Commentary: Analysis of Senate Votes on the FISA Extension Bill
December 28, 2012. The Senate passed HR 5949 [LOC | WW], the "FISA Amendments Act Reauthorization Act of 2012", by a vote of 73-23. See, Roll Call No 236. The Senate first rejected four amendments on roll call votes.
Voting on amendments, and for final passage, correlated with party affiliation. Senate Democrats were more likely to vote for the amendments, and against the bill, than Republicans.
This is observable by reviewing the roll call votes. In addition, one can quantify this. For example, the Pearson's Correlation Coefficient for the two dichotomous variables of party affiliation (being a Democrat) and voting for the Leahy amendment was .70. Similarly, the coefficients for party affiliation and voting for the Merkley, Paul and Wyden amendments were .64, .18 and .63, respectively. The coefficient for party and voting against final passage was .39.
Party affiliation does not, however, explain all votes. Moreover, turning to data on party affiliation of registered voters in each state does not help. Nor do the ideological ratings of Senators.
One can also sometimes explain voting on the basis of how a particular bill disparately burdens or benefits different states. However, that method of analysis is not useful for this bill because this bill affects all states equally.
This article offers a hypothesis regarding another possible causal factor in Senators' voting decisions on bills of this nature. Senators are also influenced by businesses based in their states, and their contractors, affiliates, and trade associations. The primary businesses involved with electronic surveillance are the communications service providers.
Senators represent geographic territories. To certain extent, communications service providers are geographic too. Consider the 1982 Modification of Final Judgment (MFJ) in US v. AT&T that created seven separate geographically defined Regional Bell Operating Companies (RBOCs). The MFJ did not includes a few states in an RBOC. Over the years six of the seven have been consolidated into Verizon and AT&T.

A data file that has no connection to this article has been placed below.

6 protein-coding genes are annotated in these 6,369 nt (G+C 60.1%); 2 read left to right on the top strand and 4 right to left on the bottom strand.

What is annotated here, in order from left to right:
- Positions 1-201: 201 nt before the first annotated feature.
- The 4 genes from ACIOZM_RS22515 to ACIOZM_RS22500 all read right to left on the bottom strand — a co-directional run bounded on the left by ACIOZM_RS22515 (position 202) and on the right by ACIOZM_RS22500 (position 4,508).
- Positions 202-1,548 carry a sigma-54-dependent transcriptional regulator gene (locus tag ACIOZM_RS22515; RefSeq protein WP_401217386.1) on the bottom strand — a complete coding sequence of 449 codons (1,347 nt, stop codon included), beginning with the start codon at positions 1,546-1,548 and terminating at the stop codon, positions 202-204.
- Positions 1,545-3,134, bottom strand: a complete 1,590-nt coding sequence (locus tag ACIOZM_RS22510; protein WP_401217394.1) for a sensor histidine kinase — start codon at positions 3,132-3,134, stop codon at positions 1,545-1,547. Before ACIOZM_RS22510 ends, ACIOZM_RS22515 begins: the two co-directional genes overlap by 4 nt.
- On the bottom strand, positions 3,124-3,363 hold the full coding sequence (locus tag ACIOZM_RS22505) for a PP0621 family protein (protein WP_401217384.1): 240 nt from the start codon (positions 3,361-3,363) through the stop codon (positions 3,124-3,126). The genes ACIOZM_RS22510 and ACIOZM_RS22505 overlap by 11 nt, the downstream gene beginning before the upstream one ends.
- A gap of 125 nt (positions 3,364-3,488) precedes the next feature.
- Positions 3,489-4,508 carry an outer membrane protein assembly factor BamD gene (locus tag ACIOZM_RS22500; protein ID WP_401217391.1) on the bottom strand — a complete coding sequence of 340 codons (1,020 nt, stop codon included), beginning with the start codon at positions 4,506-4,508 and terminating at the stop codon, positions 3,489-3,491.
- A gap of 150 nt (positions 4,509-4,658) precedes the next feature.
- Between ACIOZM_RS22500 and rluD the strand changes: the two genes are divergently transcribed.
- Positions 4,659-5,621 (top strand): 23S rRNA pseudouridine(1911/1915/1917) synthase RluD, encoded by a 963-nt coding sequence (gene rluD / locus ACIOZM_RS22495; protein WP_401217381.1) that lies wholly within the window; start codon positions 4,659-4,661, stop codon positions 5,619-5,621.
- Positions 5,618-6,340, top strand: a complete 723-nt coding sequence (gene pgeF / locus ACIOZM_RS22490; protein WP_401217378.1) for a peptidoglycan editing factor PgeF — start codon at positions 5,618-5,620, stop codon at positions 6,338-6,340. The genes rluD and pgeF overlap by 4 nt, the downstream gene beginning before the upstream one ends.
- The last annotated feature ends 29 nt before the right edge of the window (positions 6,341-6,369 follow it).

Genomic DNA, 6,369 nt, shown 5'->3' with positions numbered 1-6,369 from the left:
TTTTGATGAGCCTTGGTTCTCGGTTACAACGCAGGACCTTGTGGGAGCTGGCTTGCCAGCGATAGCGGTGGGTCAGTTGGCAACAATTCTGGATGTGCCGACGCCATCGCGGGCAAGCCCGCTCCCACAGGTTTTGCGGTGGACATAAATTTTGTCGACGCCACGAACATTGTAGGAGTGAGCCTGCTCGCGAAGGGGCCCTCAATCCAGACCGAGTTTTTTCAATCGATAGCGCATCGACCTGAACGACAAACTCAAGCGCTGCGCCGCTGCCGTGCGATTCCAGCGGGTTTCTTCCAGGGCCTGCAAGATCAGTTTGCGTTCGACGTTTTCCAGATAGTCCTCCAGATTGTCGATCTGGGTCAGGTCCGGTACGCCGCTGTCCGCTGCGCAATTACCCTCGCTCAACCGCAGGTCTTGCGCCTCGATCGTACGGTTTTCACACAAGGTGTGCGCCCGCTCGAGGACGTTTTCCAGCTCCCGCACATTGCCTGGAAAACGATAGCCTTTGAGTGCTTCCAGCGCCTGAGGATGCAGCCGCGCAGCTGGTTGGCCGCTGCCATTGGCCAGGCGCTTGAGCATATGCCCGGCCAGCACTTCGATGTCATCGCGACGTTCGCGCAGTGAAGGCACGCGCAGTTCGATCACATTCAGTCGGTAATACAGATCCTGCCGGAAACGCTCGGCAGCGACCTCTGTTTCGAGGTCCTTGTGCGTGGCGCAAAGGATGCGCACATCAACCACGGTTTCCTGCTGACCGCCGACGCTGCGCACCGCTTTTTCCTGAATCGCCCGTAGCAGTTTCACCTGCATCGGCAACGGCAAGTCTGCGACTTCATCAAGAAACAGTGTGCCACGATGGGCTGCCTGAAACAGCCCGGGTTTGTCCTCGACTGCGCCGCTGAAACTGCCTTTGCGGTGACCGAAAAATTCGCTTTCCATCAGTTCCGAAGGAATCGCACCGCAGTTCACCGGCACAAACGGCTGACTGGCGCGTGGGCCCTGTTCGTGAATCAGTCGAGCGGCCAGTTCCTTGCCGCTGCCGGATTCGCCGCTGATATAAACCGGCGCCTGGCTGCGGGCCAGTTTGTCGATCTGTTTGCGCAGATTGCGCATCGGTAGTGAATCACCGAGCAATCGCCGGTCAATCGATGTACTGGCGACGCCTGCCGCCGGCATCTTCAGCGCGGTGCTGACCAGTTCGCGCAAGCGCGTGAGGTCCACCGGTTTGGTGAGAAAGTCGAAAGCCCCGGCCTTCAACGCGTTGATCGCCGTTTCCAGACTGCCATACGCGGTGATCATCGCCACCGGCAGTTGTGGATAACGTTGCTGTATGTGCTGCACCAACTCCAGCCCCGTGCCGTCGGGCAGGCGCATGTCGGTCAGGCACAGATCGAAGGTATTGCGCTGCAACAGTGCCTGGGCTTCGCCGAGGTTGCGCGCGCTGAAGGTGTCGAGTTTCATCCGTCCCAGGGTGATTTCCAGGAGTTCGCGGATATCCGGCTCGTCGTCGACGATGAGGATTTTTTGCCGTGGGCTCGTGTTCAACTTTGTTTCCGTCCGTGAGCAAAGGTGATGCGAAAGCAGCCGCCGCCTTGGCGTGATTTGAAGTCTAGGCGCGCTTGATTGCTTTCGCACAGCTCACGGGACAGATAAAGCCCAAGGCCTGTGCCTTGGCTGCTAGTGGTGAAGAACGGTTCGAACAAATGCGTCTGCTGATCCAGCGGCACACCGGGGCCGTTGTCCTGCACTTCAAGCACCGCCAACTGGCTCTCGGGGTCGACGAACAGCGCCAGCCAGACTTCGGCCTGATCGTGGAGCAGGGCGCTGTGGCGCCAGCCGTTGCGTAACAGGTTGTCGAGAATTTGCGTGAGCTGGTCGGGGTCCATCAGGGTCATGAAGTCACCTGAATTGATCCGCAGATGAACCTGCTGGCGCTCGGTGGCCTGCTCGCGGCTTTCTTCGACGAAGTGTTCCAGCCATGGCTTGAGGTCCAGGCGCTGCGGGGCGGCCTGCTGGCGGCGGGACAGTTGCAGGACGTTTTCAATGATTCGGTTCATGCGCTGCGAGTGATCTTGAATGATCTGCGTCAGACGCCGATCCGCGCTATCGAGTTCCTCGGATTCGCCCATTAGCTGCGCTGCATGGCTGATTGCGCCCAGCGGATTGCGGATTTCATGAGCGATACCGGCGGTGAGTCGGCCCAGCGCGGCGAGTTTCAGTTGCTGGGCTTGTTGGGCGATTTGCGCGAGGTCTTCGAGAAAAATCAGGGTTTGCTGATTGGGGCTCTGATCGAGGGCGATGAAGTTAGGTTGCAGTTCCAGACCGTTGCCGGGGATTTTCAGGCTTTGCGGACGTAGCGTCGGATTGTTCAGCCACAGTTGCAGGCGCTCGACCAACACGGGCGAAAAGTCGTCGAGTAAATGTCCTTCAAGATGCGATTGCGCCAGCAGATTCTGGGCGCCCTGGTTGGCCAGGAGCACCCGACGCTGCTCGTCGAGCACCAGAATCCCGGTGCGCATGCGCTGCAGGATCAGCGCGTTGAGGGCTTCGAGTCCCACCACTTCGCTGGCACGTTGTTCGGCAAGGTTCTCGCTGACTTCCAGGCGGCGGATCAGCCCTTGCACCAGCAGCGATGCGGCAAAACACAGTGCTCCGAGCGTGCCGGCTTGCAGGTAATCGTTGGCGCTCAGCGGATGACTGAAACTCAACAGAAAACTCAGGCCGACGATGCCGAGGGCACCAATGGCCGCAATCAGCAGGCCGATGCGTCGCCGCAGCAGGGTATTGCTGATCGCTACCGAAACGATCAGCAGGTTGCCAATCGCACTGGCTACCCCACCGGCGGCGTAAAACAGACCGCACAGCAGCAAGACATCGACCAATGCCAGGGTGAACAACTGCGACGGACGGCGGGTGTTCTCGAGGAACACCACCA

This article suggests that there was a pattern in voting on the FISA extension bill based upon whether the Senator represents a state that had an RBOC that became part of either Verizon or AT&T, or whether the Senator represents one of the USWest states, or Alaska, Hawaii or Nevada. USWest, of course, became Qwest, which is now part of CenturyLink. For the sake of brevity, this article refers to a dichotomous breakdown of states - USWest Plus states and Verizon/AT&T states.
On this FISA extension bill, voting correlated with affiliations in this dichotomy. That is, the Senators who were more likely to vote for the amendments, and against the bill, represent the USWest Plus states. Conversely, the Senators who were more likely to vote against the amendments, and for the bill, represent the Verizon/AT&T states.
CenturyLink's roots are as a domestic rural land line phone service provider. It has no wireless arm. Also, USWest/Qwest's experiences with federal regulatory, law enforcement and intelligence agencies were dissimilar to those of the other six RBOCs and their successors.
The Pearsons Correlation Coefficient for the two variables of RBOC affiliation (representing a USWest Plus state) and voting for the Leahy amendment was .3. For RBOC affiliation and voting for the Merkley amendment, the correlation coefficient was .31. For RBOC affiliation and voting for the Paul amendment, it was .33. For RBOC affiliation and voting for the Wyden amendment, the coefficient was .34. Finally, for RBOC affiliation and voting against final passage, the correlation coefficient was .40. Notably, being a USWest Plus state Senator was a better predictor of voting than party affiliation on both the Paul amendment and on final passage.
TLJ also scored each Senator on a scale of 0 to 5. TLJ assigned one point for each vote for one of the four amendments, and one point for voting against final passage. The Pearson's Correlation Coefficient for the two variables of party affiliation (being a Democrat) and this composite score was .60. The coefficient for RBOC affiliation (representing a USWest Plus state) and this composite score was .41. Thus, overall, party was a better predictor of voting.
While this article presents some showing of an observable statistical relationship between voting on this bill and representing a USWest Plus state, this does not show causation. It is possible that there is some other factor, that is not discussed in this article, and that is correlated with being a USWest Plus state, that does have a causal affect upon Senators' votes. The correlation coefficients measured for this article results from this other factor. For example, the USWest Plus states are all in the western part of the country. Perhaps there exist regional variations in voter attitudes about government surveillance, with westerners more inclined towards privacy than people in other parts of the country.
(TLJ categorized all Senators as either a Democrat of Republican. Sen. Sanders and Sen. Lieberman were treated as Democrats.)
TLJ Daily E-Mail Alert No. 2,499, December 30, 2012.)